Squyres is dynamic, engaging and decidedly unpretentious. The first time I interviewed him, he munched on a sandwich while he talked to me by phone. Later, when I interviewed him for an Astronomy feature about Spirit, he described that rover’s “personality quirks” and the real risks that the rover team took in deciding to drive Spirit kilometers– eventually towing a lame wheel, sometimes backwards– toward the Columbia Hills. In 2005 and 2006, I pored over Spirit’s photos and traverse maps for a Mars exhibit (that sadly didn’t make it into production) , marking rocks and distances in photographs. Among the Himalayan scale of Mars rover data, I’ve studied a few boulders around the edges.
The new JPL video makes the connection between the rovers and their prescient names: Spirit, the scrappy robot that had to work for everything and Opportunity, who capitalized on landing in the right place.
I feel a certain sisterhood with Spirit, holding on through Martian winters, weathering dust storms, but discovering salty soil and examining bedrock. As she was beginning her climb in the Columbia Hills, I made my own trek from Indiana to New York City, from chemistry to journalism. It’s been a rewarding trip, but it hasn’t been easy. I’ve drug my own gimpy wheel at times, sometimes feeling like I was looking over my own shoulder. But nearly 5 years on my own journey, I have a Squyres-esque smile on my face, and I’m saluting an inspiring road warrior, on a planet 100 million miles or so away.
I didn’t make it to the Nobel Prize festivities in early December. But my husband’s Ph.D. adviser (a friend of a 2008 laureate) hobnobbed with the Nobel elite. She brought back a couple souvenirs as holiday gifts for members in the lab. First of all, everyone needs their own chocolate Nobel Prize.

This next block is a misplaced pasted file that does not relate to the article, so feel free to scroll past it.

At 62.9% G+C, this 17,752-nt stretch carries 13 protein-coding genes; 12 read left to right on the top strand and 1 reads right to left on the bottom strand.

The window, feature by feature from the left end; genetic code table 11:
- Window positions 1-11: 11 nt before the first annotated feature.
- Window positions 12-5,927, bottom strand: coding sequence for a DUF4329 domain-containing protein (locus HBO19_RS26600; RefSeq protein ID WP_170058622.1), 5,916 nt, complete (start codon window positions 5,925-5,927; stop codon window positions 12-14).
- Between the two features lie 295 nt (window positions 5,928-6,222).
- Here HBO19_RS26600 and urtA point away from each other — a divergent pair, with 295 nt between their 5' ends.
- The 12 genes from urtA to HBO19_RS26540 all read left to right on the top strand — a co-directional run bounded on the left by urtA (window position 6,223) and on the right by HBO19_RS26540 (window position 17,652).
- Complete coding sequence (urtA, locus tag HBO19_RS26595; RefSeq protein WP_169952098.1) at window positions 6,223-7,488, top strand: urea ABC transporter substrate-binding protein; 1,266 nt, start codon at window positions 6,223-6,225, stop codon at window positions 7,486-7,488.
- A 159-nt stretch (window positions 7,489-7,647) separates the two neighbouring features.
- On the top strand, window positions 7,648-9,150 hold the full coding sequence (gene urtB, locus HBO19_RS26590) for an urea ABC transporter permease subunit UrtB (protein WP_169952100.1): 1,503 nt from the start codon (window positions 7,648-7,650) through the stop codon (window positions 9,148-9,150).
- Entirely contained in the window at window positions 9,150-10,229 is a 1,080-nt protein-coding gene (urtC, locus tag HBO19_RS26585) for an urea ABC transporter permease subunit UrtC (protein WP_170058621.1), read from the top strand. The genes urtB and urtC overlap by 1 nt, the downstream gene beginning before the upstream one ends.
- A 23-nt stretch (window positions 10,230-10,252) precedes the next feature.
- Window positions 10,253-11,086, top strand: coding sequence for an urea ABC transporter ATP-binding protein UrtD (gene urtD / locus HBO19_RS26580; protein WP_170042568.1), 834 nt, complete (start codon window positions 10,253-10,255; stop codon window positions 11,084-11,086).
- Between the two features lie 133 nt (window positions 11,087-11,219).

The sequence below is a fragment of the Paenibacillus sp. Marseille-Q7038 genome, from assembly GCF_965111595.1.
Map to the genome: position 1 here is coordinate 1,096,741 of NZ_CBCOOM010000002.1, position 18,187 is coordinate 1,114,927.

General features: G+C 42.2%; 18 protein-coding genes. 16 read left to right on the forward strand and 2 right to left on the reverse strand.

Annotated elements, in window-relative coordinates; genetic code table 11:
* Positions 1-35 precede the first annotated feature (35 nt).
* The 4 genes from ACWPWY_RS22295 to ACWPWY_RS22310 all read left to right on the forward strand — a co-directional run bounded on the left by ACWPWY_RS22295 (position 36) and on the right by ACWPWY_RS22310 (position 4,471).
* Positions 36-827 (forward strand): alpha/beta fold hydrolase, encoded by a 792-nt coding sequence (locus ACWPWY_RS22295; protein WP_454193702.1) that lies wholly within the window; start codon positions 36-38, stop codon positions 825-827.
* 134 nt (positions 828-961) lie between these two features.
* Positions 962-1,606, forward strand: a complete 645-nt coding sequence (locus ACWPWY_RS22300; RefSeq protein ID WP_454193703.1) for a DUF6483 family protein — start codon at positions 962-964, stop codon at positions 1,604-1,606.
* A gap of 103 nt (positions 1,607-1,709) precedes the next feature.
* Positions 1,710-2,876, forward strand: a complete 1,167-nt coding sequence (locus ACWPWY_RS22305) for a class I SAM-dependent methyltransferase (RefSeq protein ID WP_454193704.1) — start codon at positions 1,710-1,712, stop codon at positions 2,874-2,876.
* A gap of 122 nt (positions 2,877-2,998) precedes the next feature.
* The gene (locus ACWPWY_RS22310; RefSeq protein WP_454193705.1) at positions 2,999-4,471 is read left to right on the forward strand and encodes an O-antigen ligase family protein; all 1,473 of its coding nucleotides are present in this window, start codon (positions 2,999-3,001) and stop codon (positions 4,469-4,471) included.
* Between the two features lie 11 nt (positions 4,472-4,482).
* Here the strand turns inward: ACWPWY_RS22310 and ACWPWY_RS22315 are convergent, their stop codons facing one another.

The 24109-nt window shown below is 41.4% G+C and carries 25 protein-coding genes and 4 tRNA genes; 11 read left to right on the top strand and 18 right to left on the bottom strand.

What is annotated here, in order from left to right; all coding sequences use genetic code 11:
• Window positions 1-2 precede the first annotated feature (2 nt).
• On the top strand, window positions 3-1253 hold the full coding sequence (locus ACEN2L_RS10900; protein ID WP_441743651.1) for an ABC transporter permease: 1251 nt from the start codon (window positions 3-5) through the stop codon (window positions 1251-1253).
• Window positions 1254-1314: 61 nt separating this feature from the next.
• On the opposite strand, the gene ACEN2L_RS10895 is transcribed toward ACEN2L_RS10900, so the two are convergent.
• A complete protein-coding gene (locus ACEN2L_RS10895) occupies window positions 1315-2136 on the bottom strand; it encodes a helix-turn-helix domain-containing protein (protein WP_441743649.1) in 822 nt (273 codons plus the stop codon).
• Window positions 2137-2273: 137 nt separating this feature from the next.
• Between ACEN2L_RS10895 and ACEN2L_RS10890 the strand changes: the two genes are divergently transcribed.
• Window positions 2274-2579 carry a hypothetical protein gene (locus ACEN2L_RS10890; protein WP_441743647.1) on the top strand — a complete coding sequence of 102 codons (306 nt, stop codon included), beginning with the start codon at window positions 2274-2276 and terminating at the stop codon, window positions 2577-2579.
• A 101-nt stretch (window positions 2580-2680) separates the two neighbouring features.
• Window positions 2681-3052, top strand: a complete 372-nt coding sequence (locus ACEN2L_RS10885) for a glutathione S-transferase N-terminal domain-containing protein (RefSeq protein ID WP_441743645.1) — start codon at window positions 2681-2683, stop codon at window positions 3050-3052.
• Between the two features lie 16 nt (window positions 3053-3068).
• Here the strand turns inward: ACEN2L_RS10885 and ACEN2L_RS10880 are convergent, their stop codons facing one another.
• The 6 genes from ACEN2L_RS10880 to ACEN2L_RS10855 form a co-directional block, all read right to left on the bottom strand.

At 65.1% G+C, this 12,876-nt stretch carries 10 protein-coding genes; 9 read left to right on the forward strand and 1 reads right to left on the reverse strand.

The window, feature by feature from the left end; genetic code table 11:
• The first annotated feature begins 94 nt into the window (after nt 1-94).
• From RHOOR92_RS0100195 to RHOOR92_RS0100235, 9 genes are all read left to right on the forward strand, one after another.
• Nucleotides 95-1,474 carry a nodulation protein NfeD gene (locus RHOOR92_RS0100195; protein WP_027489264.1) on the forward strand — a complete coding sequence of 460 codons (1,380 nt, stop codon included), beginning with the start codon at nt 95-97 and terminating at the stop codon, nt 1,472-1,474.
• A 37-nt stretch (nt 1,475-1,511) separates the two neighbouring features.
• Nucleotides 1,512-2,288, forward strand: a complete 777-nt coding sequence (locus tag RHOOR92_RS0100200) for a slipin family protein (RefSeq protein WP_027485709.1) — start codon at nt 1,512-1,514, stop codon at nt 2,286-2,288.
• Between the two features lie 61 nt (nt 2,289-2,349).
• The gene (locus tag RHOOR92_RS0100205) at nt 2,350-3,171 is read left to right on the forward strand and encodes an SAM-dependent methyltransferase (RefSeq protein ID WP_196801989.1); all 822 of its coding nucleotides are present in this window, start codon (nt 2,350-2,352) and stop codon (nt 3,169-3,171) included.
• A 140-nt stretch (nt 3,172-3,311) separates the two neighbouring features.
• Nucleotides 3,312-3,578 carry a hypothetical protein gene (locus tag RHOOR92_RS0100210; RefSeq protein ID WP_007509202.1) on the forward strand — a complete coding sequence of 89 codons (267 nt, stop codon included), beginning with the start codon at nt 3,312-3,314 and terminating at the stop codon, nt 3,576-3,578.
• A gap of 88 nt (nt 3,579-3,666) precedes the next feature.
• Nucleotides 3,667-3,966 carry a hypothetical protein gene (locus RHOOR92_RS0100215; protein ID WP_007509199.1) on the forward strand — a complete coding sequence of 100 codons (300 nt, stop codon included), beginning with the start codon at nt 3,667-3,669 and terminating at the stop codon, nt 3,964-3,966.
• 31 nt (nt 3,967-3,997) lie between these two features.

But we were really fascinated with the Tippe Top from the Nobel Museum. It’s super simple-looking, rounded on the bottom with a dowel-like rod for a spinner. As it spins, the dowel moves from the tippy-top of the top, until the top spins on the dowel. Little did I know that physicists have been arguing about the mechanics of this toy since Sir Isaac Newton: though simple-looking, the physics and mathematics that explain this behavior are anything but. As a recovering chemist, I love the idea of one of my scientific heroes, Niels Bohr, a man absorbed with the spinning behavior in atoms, was also obsessed with the physics and mathematics of this toy.
The more I watch it, the more fascinating the problem is. The top appears to rotate in a constant direction, but it actually changes directions as it flips, maintaining the appearance of constant rotation in one direction. In keeping with the Bohr connection, the Danes have a fascinating description of the history and the physics behind the top. It’s all about shifts in the rotational axis and the wonders of sliding friction.